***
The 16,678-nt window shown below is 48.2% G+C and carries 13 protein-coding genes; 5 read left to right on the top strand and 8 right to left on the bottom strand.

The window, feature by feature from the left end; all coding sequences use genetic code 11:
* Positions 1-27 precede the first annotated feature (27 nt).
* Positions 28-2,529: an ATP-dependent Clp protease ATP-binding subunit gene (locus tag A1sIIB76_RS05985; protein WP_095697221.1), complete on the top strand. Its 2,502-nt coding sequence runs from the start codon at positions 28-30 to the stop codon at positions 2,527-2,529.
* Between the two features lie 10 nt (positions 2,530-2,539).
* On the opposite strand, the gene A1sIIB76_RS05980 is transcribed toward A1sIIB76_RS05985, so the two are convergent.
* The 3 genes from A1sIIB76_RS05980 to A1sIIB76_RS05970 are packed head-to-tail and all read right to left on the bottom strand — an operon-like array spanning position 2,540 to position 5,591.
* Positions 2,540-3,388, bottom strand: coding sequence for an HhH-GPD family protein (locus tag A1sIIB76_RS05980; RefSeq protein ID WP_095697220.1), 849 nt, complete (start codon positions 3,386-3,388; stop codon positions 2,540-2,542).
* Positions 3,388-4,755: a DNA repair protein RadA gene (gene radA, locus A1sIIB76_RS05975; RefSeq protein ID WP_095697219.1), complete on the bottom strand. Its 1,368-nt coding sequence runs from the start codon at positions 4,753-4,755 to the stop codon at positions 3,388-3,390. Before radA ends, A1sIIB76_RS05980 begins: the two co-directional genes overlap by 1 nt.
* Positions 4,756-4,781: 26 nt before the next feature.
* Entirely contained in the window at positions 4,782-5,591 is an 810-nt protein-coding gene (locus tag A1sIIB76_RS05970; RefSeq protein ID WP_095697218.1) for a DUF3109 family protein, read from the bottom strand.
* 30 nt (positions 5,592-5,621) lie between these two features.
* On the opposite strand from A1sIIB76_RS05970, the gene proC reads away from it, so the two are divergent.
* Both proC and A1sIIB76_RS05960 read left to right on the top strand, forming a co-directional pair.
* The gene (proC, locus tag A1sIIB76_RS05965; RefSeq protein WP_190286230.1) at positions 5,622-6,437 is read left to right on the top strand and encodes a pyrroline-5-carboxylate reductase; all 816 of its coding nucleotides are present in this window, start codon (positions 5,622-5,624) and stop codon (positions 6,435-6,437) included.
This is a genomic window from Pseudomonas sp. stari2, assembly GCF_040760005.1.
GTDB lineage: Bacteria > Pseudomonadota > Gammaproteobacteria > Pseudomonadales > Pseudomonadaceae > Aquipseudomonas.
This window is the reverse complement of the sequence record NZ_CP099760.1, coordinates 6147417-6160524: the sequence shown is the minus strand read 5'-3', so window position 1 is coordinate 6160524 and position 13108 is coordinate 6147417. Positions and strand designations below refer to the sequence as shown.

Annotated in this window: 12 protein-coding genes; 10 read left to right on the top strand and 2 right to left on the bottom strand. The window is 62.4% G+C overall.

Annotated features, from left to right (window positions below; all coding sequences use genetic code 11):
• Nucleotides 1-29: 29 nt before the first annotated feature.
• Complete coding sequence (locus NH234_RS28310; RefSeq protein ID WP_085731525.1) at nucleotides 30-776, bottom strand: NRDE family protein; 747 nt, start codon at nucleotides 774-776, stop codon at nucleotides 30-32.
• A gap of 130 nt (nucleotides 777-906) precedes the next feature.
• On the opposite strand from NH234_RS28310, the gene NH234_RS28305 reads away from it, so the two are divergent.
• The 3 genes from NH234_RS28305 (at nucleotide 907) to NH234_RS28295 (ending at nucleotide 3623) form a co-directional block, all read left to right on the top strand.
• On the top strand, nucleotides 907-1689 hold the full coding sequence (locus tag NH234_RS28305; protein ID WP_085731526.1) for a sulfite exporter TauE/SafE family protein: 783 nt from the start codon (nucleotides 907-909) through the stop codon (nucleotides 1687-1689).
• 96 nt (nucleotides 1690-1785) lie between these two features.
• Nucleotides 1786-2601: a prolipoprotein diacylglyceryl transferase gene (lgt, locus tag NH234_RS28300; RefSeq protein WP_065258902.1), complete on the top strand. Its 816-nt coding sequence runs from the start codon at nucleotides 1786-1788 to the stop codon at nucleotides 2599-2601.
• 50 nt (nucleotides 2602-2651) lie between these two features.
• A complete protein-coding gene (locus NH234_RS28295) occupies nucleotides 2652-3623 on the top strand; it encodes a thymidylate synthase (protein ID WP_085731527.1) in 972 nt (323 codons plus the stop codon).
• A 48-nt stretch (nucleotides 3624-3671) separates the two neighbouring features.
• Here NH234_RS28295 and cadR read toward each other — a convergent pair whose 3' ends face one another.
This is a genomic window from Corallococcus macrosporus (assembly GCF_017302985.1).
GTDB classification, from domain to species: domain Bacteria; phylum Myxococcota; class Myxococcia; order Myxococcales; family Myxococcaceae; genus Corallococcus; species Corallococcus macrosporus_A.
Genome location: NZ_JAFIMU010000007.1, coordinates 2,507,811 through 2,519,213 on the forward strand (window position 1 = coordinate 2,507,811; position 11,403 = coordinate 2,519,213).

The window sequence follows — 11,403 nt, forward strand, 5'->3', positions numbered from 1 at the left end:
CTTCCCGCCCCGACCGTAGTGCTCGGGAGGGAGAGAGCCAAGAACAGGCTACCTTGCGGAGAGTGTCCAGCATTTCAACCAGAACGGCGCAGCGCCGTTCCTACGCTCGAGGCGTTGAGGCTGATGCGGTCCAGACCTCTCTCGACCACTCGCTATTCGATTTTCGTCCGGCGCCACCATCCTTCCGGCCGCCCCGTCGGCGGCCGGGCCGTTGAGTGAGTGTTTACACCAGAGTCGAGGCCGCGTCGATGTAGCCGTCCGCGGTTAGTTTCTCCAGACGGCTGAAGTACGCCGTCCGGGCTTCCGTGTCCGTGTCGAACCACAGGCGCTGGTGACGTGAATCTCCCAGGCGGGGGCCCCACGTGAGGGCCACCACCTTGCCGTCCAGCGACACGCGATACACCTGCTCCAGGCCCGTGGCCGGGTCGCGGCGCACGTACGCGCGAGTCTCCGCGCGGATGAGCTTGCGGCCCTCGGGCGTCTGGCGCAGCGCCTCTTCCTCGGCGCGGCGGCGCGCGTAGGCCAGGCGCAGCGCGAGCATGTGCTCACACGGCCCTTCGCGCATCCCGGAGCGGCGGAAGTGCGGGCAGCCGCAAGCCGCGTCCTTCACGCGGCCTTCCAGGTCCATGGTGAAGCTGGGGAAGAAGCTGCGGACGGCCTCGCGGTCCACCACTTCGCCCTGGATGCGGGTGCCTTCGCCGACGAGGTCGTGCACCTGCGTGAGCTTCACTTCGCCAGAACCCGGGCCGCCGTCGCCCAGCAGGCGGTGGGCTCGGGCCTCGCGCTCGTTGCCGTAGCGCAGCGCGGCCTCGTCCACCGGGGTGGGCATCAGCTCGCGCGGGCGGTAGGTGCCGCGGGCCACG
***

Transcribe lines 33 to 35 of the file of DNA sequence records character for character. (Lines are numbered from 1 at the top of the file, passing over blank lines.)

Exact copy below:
This is a genomic window from Corallococcus macrosporus (assembly GCF_017302985.1).
GTDB classification, from domain to species: domain Bacteria; phylum Myxococcota; class Myxococcia; order Myxococcales; family Myxococcaceae; genus Corallococcus; species Corallococcus macrosporus_A.
Genome location: NZ_JAFIMU010000007.1, coordinates 2,507,811 through 2,519,213 on the forward strand (window position 1 = coordinate 2,507,811; position 11,403 = coordinate 2,519,213).